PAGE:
Hard Drive

By Hannah Wallace March 31, 2004

Deb Walker can swim the 100-meter breaststroke in about a minute and a half-1:27:07 to be precise-and she has the national championship to prove it. In the U.S. Masters rankings of the 2003 long-course season, she was No. 1, besting her nearest competitor (her twin sister, Dot Munger, of Philadelphia) by 31 hundredths of a second. Last year, Walker also earned the national title for the 200-meter breaststroke.

Not bad for the 52-year-old DOS Computers technician, who, under contract with Sarasota County government, spends her days fixing the computers at branch libraries and other government facilities.

Walker moved to Sarasota in 1973 right out of Penn State University, where she was a competitive swimmer, and quickly joined the Suncoast Masters. (The group has since merged with a Fort Myers team to become Swim Florida Masters.) You can find her six days a week at Arlington Park pool, doing an hour-and-a-half workout that includes 4,000 to 5,000 yards of aerobic training, sprint training and what she calls "meet preparation." The Sarasota group has 40 members age 24 to 77; among the core group of eight who train together everyday are several physicians, a landscape architect and the director of the Sarasota Housing Authority.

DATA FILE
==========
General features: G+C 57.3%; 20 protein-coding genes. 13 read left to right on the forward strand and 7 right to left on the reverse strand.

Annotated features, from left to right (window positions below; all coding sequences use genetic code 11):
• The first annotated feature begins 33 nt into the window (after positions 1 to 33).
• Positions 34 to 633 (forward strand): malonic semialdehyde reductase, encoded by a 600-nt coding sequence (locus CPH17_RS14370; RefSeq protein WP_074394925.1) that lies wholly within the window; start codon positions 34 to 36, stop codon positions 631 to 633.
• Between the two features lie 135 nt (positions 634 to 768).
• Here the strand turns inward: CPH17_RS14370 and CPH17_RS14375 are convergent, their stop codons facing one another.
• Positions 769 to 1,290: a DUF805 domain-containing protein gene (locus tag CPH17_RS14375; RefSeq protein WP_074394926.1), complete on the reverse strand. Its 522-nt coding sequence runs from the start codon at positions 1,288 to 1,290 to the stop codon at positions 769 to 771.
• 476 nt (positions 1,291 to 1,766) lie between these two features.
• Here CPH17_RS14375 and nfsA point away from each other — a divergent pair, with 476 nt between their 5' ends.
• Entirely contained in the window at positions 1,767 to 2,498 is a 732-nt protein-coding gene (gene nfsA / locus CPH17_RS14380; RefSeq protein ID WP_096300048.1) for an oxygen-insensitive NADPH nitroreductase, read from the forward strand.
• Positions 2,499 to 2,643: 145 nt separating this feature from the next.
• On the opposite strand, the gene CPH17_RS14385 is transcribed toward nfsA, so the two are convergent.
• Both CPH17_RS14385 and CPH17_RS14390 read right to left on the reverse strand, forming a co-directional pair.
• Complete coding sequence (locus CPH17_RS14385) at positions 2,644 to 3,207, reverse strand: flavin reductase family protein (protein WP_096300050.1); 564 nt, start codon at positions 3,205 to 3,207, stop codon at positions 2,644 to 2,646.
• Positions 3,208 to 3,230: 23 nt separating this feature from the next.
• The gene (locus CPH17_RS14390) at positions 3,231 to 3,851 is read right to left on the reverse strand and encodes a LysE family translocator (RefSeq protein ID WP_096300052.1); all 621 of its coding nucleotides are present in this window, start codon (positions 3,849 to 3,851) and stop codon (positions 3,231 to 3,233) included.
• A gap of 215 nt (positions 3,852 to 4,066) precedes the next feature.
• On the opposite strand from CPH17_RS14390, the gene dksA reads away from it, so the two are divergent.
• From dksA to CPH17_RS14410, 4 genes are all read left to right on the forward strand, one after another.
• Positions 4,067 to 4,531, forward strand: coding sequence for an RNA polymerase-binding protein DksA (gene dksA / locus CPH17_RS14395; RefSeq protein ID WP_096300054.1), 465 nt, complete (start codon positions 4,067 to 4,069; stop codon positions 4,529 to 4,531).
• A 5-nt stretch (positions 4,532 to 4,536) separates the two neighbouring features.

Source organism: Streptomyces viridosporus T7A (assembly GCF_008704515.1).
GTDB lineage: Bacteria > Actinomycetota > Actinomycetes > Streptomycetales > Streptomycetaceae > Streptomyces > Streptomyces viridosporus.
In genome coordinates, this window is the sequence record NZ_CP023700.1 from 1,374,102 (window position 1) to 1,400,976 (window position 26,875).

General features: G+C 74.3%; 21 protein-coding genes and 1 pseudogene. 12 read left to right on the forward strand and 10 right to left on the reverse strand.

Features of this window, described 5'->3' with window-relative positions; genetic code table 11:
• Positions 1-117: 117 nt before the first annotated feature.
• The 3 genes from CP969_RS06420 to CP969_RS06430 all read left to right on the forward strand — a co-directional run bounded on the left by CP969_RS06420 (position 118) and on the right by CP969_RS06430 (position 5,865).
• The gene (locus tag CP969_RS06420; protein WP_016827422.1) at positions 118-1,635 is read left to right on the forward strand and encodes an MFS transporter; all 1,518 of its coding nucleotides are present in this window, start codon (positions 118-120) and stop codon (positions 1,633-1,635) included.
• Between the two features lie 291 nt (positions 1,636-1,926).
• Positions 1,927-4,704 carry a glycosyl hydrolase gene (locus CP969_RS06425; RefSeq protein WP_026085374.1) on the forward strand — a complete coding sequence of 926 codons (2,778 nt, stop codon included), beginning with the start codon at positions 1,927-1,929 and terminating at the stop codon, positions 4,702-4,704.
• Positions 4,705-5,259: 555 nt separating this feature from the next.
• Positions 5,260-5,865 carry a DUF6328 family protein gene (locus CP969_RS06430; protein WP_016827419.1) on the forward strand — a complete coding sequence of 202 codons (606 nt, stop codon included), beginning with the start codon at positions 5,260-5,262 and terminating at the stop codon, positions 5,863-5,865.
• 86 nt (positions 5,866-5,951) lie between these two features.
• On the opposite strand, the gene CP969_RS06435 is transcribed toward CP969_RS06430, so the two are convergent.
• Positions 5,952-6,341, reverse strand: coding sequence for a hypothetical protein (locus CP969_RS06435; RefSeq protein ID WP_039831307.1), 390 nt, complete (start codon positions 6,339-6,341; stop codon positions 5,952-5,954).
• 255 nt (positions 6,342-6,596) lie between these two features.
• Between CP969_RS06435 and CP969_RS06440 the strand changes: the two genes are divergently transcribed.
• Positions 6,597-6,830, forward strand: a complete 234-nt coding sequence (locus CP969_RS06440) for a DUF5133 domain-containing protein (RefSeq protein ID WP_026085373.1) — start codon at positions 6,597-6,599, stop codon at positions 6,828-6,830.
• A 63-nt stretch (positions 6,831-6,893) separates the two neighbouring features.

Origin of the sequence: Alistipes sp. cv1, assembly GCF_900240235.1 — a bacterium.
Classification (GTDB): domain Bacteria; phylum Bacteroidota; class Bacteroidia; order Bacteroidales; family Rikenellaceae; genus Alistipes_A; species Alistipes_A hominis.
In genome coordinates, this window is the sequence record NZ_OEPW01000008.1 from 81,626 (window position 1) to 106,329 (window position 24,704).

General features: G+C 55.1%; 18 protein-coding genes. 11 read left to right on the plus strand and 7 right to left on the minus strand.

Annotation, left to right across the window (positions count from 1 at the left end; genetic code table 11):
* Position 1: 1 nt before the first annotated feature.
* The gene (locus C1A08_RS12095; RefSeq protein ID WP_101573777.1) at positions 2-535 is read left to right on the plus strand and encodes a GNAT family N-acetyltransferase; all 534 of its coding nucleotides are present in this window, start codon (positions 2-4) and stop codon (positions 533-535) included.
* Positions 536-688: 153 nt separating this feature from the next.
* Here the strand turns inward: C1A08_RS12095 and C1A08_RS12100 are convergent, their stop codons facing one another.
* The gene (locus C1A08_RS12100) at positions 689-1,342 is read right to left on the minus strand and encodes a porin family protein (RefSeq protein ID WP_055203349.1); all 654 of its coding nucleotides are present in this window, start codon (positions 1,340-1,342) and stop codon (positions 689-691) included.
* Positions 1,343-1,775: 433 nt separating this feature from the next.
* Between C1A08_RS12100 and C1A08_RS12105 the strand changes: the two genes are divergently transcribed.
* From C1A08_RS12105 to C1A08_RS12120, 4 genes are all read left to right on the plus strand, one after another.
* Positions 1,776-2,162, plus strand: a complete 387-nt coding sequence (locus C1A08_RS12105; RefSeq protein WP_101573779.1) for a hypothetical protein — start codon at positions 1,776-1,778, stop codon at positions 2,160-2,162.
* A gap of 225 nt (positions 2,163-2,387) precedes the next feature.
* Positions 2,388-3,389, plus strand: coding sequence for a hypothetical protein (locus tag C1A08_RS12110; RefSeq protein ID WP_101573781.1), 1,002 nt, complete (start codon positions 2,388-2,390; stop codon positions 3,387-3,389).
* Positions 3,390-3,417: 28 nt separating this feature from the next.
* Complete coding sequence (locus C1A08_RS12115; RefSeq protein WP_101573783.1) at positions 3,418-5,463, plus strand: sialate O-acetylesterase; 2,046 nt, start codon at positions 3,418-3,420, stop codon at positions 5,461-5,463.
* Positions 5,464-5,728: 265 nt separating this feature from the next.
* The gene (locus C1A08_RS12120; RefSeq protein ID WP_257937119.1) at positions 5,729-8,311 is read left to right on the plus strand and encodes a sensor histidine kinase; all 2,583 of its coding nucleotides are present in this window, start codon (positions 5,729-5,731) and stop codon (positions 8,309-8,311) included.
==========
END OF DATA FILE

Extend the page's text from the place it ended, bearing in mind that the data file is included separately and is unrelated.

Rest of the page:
"It's painful," she says. "Sometimes it's just not fun. I have to tell myself I'm going to be miserable."

So what keeps her in the swim? Fitness for one thing. And a hard competitive drive. "Its not so much winning. When I had those number-one places in 2003 I was not happy with my times. It's really about goals," she says. "There's nothing better than working harder and seeing a number one."

And she's not happy than in 2002, an English swimmer beat her world record in long course meters. "I'll have to get that back," she says.

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